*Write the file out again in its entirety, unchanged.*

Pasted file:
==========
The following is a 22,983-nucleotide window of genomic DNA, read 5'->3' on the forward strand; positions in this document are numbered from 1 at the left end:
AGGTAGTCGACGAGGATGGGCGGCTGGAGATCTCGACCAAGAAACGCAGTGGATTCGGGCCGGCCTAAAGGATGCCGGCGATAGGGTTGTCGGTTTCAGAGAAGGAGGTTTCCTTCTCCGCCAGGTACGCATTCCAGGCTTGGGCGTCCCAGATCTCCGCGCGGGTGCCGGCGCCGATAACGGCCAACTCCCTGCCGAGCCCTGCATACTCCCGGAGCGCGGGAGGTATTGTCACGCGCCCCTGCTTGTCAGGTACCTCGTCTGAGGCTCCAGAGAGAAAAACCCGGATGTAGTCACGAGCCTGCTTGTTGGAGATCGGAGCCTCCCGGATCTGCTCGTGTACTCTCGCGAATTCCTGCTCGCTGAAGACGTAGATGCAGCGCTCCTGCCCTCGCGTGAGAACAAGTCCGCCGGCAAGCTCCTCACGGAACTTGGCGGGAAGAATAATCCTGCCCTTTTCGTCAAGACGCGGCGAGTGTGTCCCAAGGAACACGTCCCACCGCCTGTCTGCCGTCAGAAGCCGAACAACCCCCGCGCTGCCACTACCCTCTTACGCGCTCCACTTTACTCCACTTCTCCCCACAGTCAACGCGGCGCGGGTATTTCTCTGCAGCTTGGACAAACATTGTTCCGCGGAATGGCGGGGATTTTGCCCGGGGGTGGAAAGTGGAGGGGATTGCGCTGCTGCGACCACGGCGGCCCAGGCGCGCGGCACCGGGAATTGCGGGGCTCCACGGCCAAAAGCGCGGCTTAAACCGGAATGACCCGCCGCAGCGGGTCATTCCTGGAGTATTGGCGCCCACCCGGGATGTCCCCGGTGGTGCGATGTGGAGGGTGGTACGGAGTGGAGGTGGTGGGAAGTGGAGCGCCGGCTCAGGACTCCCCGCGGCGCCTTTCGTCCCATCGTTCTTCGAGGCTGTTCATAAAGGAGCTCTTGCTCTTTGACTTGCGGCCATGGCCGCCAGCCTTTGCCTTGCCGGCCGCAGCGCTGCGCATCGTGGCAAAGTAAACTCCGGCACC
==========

The following is a 22,983-nucleotide window of genomic DNA, read 5'->3' on the forward strand; positions in this document are numbered from 1 at the left end:
AGGTAGTCGACGAGGATGGGCGGCTGGAGATCTCGACCAAGAAACGCAGTGGATTCGGGCCGGCCTAAAGGATGCCGGCGATAGGGTTGTCGGTTTCAGAGAAGGAGGTTTCCTTCTCCGCCAGGTACGCATTCCAGGCTTGGGCGTCCCAGATCTCCGCGCGGGTGCCGGCGCCGATAACGGCCAACTCCCTGCCGAGCCCTGCATACTCCCGGAGCGCGGGAGGTATTGTCACGCGCCCCTGCTTGTCAGGTACCTCGTCTGAGGCTCCAGAGAGAAAAACCCGGATGTAGTCACGAGCCTGCTTGTTGGAGATCGGAGCCTCCCGGATCTGCTCGTGTACTCTCGCGAATTCCTGCTCGCTGAAGACGTAGATGCAGCGCTCCTGCCCTCGCGTGAGAACAAGTCCGCCGGCAAGCTCCTCACGGAACTTGGCGGGAAGAATAATCCTGCCCTTTTCGTCAAGACGCGGCGAGTGTGTCCCAAGGAACACGTCCCACCGCCTGTCTGCCGTCAGAAGCCGAACAACCCCCGCGCTGCCACTACCCTCTTACGCGCTCCACTTTACTCCACTTCTCCCCACAGTCAACGCGGCGCGGGTATTTCTCTGCAGCTTGGACAAACATTGTTCCGCGGAATGGCGGGGATTTTGCCCGGGGGTGGAAAGTGGAGGGGATTGCGCTGCTGCGACCACGGCGGCCCAGGCGCGCGGCACCGGGAATTGCGGGGCTCCACGGCCAAAAGCGCGGCTTAAACCGGAATGACCCGCCGCAGCGGGTCATTCCTGGAGTATTGGCGCCCACCCGGGATGTCCCCGGTGGTGCGATGTGGAGGGTGGTACGGAGTGGAGGTGGTGGGAAGTGGAGCGCCGGCTCAGGACTCCCCGCGGCGCCTTTCGTCCCATCGTTCTTCGAGGCTGTTCATAAAGGAGCTCTTGCTCTTTGACTTGCGGCCATGGCCGCCAGCCTTTGCCTTGCCGGCCGCAGCGCTGCGCATCGTGGCAAAGTAAACTCCGGCACC